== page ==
Do lifestyle changes improve health?
9 January 2009 -- Can lifestyle changes really improve people's health? In this episode we look at the evidence from new research.
Transcript of the podcast
Veronica Riemer: You’re listening to the WHO podcast. My name is Veronica Riemer and this is the first podcast of 2009, episode number 56.
The evidence for the importance of healthy lifestyles is now overwhelming. New research conducted in Iran shows that lifestyle changes in diet and levels of physical activity improve the health of entire communities. Results of the research have appeared in the January issue of the Bulletin of the World Health Organization.
In the research project -- called "A Healthy Heart" -- mass media was used to educate people about healthy nutrition, food labels, the introduction of half portions in fast food restaurants and healthy snacks in schools. To encourage people to undertake physical activity, the government announced automobile-free days and built bicycle lanes in cities. Smoking was banned in the workplace.
Diet, physical activity and smoking behaviour were assessed annually for four years in the intervention areas and for three years in the control area. Changes were most notable in the diet of the research participants. In one area, 14% of participants had a healthy diet at the beginning of the study. This increased to 30% after four years. Time spent on leisurely physical activity increased from 81 minutes to 181 minutes per week. Smoking declined but not significantly.
Dr Tim Armstrong from the WHO Department of Chronic Diseases and Health Promotion tells us how a healthy lifestyle makes a difference.
Dr Tim Armstrong: Noncommunicable diseases such as cancer, cardiovascular disease and diabetes account for 35 million deaths each year. This is 60% of all deaths. And these diseases have common risk factors: tobacco use, inappropriate diet and physical inactivity. By avoiding these risk factors in the first place, by preventing the risk factors, we can prevent the majority of deaths due to those diseases.
Veronica Riemer: We know that lifestyle-related chronic diseases are placing an increasing burden on health systems around the world. Can a small change in behaviour such as diet, or physical exercise, really make a difference to an individual's health?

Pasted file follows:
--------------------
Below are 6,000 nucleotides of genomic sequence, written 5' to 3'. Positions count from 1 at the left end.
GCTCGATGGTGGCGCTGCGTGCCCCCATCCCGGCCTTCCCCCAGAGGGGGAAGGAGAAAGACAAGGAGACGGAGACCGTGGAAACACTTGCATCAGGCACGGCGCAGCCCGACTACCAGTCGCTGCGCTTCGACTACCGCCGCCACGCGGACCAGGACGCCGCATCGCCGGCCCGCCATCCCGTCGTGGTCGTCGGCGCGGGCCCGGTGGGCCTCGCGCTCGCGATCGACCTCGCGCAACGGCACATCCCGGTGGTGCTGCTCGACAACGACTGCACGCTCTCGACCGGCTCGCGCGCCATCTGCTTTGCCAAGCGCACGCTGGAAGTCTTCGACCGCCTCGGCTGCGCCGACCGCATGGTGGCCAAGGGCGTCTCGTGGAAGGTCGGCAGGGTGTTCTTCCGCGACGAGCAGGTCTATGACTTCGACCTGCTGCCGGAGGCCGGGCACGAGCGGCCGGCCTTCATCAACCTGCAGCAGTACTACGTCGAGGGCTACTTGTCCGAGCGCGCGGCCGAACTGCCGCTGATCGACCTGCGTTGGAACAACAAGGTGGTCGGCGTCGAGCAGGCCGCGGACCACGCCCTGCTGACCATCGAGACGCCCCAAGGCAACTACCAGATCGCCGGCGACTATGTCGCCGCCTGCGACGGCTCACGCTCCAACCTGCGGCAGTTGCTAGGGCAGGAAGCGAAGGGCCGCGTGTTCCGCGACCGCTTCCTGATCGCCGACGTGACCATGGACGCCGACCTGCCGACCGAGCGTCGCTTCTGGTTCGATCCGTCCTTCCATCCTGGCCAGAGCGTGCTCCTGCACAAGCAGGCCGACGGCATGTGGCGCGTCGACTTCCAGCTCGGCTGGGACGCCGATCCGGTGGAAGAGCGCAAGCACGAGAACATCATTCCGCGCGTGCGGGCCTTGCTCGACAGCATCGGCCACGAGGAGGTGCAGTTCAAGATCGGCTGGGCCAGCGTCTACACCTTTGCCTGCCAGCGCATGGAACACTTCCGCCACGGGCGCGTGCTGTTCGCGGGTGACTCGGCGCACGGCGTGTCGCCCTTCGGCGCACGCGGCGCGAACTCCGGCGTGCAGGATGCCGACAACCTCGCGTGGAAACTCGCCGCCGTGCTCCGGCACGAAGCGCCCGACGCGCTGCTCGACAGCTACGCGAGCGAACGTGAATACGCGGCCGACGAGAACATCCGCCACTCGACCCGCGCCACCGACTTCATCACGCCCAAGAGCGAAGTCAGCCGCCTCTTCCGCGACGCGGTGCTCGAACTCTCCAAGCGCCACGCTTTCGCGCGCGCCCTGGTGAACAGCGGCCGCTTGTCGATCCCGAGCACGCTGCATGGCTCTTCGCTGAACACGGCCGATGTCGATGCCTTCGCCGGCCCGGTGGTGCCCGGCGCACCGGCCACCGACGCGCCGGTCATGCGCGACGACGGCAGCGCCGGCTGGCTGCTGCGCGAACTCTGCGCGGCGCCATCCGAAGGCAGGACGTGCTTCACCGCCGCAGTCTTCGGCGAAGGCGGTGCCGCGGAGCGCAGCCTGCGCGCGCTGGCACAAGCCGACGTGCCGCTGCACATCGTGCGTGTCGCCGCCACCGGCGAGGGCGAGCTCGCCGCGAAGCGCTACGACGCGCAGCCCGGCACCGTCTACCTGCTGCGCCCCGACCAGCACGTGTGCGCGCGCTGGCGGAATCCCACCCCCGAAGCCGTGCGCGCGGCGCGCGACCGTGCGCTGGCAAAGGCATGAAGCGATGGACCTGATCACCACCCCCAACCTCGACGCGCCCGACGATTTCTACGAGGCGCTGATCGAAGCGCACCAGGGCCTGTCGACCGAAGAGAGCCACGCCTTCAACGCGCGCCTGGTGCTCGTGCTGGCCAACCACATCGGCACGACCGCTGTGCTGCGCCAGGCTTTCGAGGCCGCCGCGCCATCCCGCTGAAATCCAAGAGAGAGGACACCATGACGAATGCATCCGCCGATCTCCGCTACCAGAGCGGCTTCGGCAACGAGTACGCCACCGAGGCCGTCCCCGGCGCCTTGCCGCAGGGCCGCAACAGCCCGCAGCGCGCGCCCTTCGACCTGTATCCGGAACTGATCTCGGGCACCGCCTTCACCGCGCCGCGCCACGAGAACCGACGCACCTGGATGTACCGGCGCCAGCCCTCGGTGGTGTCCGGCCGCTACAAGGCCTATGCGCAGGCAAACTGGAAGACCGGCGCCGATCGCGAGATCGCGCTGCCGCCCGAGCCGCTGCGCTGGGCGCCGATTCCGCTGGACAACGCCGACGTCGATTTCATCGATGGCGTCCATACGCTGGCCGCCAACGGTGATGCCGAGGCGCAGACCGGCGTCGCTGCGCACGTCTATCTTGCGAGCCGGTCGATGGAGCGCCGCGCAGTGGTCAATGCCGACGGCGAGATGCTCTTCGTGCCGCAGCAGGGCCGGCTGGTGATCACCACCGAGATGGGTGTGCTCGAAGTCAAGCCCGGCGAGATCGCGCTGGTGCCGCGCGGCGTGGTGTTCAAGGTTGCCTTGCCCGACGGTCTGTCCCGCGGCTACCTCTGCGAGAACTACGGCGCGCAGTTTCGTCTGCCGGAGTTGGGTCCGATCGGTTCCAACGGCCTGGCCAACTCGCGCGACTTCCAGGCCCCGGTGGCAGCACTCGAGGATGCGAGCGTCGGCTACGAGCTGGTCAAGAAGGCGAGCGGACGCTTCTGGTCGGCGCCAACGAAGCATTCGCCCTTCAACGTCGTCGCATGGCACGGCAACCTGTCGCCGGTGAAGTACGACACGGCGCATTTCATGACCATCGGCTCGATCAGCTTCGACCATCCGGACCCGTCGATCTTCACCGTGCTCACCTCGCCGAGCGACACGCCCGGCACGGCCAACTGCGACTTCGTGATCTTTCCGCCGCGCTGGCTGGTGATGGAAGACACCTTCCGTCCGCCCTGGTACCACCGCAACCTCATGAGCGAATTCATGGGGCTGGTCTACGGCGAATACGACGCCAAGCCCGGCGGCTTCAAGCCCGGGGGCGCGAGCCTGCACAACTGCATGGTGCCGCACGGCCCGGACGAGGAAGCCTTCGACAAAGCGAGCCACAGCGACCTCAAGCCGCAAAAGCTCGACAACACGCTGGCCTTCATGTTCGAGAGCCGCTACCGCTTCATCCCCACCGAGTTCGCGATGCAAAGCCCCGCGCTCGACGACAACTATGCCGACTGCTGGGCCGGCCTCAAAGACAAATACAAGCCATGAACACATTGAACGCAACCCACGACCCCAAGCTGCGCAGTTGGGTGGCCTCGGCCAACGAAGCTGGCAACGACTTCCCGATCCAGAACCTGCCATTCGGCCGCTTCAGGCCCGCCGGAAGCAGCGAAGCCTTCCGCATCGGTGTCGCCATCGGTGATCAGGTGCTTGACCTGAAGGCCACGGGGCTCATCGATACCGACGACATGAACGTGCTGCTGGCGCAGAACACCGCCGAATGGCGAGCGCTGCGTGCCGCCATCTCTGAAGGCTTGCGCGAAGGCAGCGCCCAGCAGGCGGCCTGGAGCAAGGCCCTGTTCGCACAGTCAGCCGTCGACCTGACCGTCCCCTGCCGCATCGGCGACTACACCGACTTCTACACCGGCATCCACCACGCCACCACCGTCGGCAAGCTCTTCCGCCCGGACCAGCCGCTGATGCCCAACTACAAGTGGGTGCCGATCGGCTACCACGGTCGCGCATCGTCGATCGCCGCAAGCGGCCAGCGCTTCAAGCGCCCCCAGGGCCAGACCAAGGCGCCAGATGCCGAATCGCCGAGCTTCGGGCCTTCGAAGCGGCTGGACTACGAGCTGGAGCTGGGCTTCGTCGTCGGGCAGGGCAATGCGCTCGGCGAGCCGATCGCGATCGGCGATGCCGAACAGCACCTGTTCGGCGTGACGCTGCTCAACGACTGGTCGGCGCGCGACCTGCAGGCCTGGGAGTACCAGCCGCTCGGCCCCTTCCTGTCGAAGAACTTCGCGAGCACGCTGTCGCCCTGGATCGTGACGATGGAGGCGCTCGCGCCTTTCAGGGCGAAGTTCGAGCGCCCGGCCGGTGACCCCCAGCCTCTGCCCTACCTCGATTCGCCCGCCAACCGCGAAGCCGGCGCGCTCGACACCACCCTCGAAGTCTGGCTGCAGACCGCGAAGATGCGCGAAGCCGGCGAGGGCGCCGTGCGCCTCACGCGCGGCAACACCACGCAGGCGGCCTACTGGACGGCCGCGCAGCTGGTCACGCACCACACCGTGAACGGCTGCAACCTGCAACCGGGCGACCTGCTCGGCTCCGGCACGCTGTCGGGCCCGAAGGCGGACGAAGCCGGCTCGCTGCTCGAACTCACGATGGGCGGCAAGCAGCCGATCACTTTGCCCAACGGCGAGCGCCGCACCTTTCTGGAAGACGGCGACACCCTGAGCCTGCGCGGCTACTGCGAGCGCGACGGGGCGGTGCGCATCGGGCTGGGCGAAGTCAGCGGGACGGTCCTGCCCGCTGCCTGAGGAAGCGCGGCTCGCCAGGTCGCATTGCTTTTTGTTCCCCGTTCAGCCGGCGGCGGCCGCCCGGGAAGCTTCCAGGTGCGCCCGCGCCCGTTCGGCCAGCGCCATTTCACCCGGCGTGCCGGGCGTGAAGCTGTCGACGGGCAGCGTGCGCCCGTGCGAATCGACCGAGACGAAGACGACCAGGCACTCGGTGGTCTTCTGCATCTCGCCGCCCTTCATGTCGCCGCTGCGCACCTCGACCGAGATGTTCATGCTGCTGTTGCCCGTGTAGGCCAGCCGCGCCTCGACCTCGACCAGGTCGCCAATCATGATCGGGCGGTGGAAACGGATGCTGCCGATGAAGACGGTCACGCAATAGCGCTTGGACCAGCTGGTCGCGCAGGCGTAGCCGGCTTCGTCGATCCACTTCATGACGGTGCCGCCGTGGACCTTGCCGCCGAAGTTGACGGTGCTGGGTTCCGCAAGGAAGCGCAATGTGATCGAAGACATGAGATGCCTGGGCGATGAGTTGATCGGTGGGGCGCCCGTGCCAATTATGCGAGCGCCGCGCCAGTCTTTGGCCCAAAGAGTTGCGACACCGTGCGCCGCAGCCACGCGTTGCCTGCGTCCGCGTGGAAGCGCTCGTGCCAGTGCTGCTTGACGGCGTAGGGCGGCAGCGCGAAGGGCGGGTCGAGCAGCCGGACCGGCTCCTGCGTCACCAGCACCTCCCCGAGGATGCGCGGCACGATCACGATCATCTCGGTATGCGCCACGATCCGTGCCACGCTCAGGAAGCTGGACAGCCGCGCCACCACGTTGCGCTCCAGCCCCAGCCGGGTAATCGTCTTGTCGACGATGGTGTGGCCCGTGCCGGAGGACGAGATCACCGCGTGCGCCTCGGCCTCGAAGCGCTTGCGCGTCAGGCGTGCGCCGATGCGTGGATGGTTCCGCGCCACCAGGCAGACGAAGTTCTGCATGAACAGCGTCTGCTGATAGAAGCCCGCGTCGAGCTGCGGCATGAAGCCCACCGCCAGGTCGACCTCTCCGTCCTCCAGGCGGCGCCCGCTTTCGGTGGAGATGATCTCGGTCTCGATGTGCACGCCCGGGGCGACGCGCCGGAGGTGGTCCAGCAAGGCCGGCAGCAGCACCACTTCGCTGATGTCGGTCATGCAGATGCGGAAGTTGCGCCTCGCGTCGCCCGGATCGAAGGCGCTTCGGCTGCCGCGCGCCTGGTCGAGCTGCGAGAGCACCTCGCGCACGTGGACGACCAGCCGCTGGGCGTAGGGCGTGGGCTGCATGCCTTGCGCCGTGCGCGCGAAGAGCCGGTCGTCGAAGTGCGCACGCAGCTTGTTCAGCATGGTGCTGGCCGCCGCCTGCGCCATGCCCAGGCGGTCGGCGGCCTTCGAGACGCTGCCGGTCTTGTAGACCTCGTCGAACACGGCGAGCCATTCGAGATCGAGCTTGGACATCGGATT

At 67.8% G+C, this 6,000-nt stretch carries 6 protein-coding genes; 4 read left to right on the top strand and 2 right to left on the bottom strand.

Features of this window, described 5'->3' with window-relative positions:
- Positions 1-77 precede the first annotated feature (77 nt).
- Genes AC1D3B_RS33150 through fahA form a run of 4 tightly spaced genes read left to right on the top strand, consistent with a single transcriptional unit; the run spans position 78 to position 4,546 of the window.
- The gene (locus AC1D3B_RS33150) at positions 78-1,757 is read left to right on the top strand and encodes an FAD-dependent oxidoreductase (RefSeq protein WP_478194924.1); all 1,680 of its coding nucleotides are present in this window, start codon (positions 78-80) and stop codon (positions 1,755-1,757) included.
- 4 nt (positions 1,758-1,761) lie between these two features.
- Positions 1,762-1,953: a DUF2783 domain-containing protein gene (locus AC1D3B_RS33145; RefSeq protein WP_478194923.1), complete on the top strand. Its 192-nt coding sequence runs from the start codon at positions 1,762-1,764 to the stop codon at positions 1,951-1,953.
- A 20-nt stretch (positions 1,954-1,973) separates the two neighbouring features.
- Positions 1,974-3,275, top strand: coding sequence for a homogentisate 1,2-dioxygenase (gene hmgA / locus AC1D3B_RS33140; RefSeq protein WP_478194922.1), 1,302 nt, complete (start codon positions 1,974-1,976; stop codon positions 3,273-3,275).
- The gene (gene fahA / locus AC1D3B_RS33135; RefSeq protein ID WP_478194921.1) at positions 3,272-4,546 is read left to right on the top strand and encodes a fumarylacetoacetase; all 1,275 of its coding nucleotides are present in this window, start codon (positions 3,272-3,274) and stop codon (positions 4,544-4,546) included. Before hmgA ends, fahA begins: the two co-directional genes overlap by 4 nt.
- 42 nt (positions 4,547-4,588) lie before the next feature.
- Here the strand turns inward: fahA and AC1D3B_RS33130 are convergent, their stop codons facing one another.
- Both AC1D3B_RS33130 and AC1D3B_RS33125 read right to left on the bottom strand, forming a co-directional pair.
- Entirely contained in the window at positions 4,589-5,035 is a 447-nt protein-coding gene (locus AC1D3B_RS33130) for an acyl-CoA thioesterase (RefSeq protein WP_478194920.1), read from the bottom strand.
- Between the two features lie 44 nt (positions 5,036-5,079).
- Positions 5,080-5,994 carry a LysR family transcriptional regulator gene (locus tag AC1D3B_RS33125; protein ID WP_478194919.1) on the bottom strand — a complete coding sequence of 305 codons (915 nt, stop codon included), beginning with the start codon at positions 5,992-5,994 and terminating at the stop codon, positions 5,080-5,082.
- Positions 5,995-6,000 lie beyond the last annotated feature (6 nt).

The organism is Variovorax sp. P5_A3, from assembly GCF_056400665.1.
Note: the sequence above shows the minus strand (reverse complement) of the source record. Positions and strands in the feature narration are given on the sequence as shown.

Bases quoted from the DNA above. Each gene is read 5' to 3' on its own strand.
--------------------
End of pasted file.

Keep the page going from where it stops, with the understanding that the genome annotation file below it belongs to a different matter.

Dr Tim Armstrong: Certainly we believe that prevention is the best answer to the problem. We can prevent these diseases by small changes in people's behaviour. For example, 30 minutes of moderate physical activity each day, that is the equivalent of a brisk walk, can reduce your risk of a heart attack by up to 50%. Increasing your fruit and vegetable consumption can reduce your risk of colon cancer by up to 50%. So these changes are real, they are achievable. What we as WHO, and of course governments are encouraged to, do is to create the policies and the environment for people to be able to make these small choices. The health benefits are there, they are real, they are measured and they are cost effective.
Veronica Riemer: Can you tell me a little bit about the most effective interventions in changing people's behaviour and what kind of behaviour are we hoping to change?
Dr Tim Armstrong: The sorts of interventions vary for the sorts of risk factors. What we do know in general is that we have to target our population. We have to give key messages in terms of education. We have to create the environment for these interventions to be effective. For example, to increase physical activity, the population has to be educated to the importance of physical activity, but if we don't have the environment, i.e. a safe place to be physically active, the education programme will not work. We have to ensure that the whole environment is one where people can make the healthy choices.
Veronica Riemer: Do you feel that government restrictions are the only way to effect real behaviour change, such as heavily taxing tobacco and alcohol or subsidizing the use of public transport or building bicycle lanes?
Dr Tim Armstrong: Government restrictions can be very effective. The example with tobacco is one where we know that increasing the taxation on cigarettes has a real effect on the consumption of tobacco. But it is not the only thing we can do. Of course, education campaigns, banning of advertising of cigarettes, and of course restricting the sale and access to cigarettes are also very important.
Veronica Riemer: The programme was obviously a success in Iran. Are there plans to introduce similar programmes in other developing countries? And would these programmes have to be tailored to meet specific country needs?
Dr Tim Armstrong: The programme in Iran is an excellent example of a multi-component series of interventions to increase physical activity and improve diets. The principles of the programme in Iran are the principles that can be applied to other developing countries. Of course, one thing we do know is that all interventions must be tailored to the appropriate situation: we look at the cultural aspects, the country's needs, the country's capacities.
Veronica Riemer: You can find more information on this at www.who.int/topics/chronic_diseases.
The WHO Bulletin is available free online at http://www.who.int/bulletin.
That's all for this episode of the WHO podcast. Thanks for listening. If you have any comments on our podcast or have any suggestions for future health topics drop us a line. Our email address is Podcast@who.int.
For the World Health Organization, this is Veronica Riemer in Geneva.